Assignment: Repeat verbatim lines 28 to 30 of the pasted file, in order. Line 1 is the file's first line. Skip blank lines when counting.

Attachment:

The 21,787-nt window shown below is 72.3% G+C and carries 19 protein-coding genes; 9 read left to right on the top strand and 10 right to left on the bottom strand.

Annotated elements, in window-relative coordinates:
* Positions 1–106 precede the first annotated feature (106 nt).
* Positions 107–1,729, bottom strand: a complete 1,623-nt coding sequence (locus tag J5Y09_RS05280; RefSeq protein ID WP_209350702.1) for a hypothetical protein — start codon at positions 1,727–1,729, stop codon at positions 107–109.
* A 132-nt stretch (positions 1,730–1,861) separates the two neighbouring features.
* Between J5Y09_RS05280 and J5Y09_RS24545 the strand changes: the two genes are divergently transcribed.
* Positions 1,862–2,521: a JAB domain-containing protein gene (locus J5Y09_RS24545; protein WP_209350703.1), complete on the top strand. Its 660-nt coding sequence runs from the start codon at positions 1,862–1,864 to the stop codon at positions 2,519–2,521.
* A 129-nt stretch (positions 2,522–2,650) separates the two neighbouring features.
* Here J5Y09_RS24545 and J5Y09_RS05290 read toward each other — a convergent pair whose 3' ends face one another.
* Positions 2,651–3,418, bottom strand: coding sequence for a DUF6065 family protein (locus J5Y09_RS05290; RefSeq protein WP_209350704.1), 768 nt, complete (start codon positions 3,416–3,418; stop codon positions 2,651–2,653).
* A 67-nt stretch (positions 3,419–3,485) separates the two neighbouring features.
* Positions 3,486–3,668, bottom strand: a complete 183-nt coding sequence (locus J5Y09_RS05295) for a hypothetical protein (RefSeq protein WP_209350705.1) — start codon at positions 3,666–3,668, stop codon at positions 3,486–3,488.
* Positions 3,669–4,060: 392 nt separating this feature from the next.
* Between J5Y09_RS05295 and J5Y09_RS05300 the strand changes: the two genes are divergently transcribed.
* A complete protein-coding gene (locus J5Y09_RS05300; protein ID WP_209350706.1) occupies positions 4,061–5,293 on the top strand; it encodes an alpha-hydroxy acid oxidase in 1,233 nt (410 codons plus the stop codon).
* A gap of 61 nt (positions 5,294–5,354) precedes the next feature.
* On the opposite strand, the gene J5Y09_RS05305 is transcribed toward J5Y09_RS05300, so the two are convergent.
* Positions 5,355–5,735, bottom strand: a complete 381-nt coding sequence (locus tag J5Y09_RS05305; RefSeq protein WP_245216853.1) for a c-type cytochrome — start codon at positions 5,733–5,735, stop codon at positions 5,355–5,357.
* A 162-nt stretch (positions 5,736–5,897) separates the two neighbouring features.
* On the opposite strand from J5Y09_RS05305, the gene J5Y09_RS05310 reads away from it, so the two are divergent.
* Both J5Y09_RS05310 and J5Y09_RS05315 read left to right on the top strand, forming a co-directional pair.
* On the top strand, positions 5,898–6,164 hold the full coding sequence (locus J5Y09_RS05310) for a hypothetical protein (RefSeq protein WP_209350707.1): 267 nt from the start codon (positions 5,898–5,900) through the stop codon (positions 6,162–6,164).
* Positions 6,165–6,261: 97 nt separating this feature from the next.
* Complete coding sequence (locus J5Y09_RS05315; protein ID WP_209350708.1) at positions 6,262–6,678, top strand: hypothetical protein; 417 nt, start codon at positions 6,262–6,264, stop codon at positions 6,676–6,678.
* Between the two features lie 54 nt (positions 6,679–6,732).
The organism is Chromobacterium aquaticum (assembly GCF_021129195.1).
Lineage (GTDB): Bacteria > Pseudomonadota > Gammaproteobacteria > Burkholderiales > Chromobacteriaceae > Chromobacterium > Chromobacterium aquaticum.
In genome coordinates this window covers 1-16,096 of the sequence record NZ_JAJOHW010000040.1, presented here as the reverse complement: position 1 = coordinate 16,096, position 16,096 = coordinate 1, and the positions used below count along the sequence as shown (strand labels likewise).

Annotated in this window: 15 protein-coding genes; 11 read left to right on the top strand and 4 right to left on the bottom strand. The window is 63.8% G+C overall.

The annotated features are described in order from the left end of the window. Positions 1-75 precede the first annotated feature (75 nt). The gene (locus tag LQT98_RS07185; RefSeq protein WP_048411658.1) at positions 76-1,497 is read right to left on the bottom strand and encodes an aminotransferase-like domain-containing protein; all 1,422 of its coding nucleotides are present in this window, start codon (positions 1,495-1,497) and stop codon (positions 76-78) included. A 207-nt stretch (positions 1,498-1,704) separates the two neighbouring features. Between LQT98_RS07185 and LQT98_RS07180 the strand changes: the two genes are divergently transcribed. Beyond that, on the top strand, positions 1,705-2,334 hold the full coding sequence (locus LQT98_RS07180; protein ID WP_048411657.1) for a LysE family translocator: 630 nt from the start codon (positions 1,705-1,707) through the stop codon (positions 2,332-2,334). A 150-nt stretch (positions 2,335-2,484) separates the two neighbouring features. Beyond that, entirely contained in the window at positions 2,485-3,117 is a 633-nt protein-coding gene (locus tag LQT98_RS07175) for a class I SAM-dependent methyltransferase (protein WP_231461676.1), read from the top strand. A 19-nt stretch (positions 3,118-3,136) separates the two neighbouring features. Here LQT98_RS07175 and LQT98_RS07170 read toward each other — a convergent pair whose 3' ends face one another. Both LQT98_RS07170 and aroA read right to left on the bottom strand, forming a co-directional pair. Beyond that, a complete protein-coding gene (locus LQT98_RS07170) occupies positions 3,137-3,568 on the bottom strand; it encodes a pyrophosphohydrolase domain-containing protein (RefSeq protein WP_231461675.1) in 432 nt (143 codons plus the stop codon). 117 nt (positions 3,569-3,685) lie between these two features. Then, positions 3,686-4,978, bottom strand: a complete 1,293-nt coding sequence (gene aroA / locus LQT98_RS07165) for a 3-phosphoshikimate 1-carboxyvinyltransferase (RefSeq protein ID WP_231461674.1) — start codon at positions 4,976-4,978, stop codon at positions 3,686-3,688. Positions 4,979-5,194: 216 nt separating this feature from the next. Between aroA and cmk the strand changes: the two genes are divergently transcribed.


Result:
In genome coordinates this window covers 1-16,096 of the sequence record NZ_JAJOHW010000040.1, presented here as the reverse complement: position 1 = coordinate 16,096, position 16,096 = coordinate 1, and the positions used below count along the sequence as shown (strand labels likewise).

Annotated in this window: 15 protein-coding genes; 11 read left to right on the top strand and 4 right to left on the bottom strand. The window is 63.8% G+C overall.

The annotated features are described in order from the left end of the window. Positions 1-75 precede the first annotated feature (75 nt). The gene (locus tag LQT98_RS07185; RefSeq protein WP_048411658.1) at positions 76-1,497 is read right to left on the bottom strand and encodes an aminotransferase-like domain-containing protein; all 1,422 of its coding nucleotides are present in this window, start codon (positions 1,495-1,497) and stop codon (positions 76-78) included. A 207-nt stretch (positions 1,498-1,704) separates the two neighbouring features. Between LQT98_RS07185 and LQT98_RS07180 the strand changes: the two genes are divergently transcribed. Beyond that, on the top strand, positions 1,705-2,334 hold the full coding sequence (locus LQT98_RS07180; protein ID WP_048411657.1) for a LysE family translocator: 630 nt from the start codon (positions 1,705-1,707) through the stop codon (positions 2,332-2,334). A 150-nt stretch (positions 2,335-2,484) separates the two neighbouring features. Beyond that, entirely contained in the window at positions 2,485-3,117 is a 633-nt protein-coding gene (locus tag LQT98_RS07175) for a class I SAM-dependent methyltransferase (protein WP_231461676.1), read from the top strand. A 19-nt stretch (positions 3,118-3,136) separates the two neighbouring features. Here LQT98_RS07175 and LQT98_RS07170 read toward each other — a convergent pair whose 3' ends face one another. Both LQT98_RS07170 and aroA read right to left on the bottom strand, forming a co-directional pair. Beyond that, a complete protein-coding gene (locus LQT98_RS07170) occupies positions 3,137-3,568 on the bottom strand; it encodes a pyrophosphohydrolase domain-containing protein (RefSeq protein WP_231461675.1) in 432 nt (143 codons plus the stop codon). 117 nt (positions 3,569-3,685) lie between these two features. Then, positions 3,686-4,978, bottom strand: a complete 1,293-nt coding sequence (gene aroA / locus LQT98_RS07165) for a 3-phosphoshikimate 1-carboxyvinyltransferase (RefSeq protein ID WP_231461674.1) — start codon at positions 4,976-4,978, stop codon at positions 3,686-3,688. Positions 4,979-5,194: 216 nt separating this feature from the next. Between aroA and cmk the strand changes: the two genes are divergently transcribed.